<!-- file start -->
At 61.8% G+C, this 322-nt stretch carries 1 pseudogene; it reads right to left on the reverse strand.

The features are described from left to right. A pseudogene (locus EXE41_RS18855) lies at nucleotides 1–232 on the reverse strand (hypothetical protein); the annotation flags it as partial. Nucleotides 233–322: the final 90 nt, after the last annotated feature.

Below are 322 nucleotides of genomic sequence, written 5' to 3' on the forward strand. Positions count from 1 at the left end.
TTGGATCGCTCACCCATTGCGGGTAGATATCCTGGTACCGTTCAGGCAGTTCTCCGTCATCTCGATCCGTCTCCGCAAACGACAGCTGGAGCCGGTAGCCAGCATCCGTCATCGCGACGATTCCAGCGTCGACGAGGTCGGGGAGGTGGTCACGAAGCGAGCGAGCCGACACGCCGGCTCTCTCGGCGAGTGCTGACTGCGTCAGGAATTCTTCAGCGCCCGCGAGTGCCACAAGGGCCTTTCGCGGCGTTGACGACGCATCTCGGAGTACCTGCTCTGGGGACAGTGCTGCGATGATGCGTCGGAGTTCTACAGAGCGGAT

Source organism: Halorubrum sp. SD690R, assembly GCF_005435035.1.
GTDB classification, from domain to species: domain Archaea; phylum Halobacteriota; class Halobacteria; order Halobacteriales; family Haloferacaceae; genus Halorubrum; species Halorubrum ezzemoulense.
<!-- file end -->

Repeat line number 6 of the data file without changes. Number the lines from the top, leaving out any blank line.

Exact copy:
GTDB classification, from domain to species: domain Archaea; phylum Halobacteriota; class Halobacteria; order Halobacteriales; family Haloferacaceae; genus Halorubrum; species Halorubrum ezzemoulense.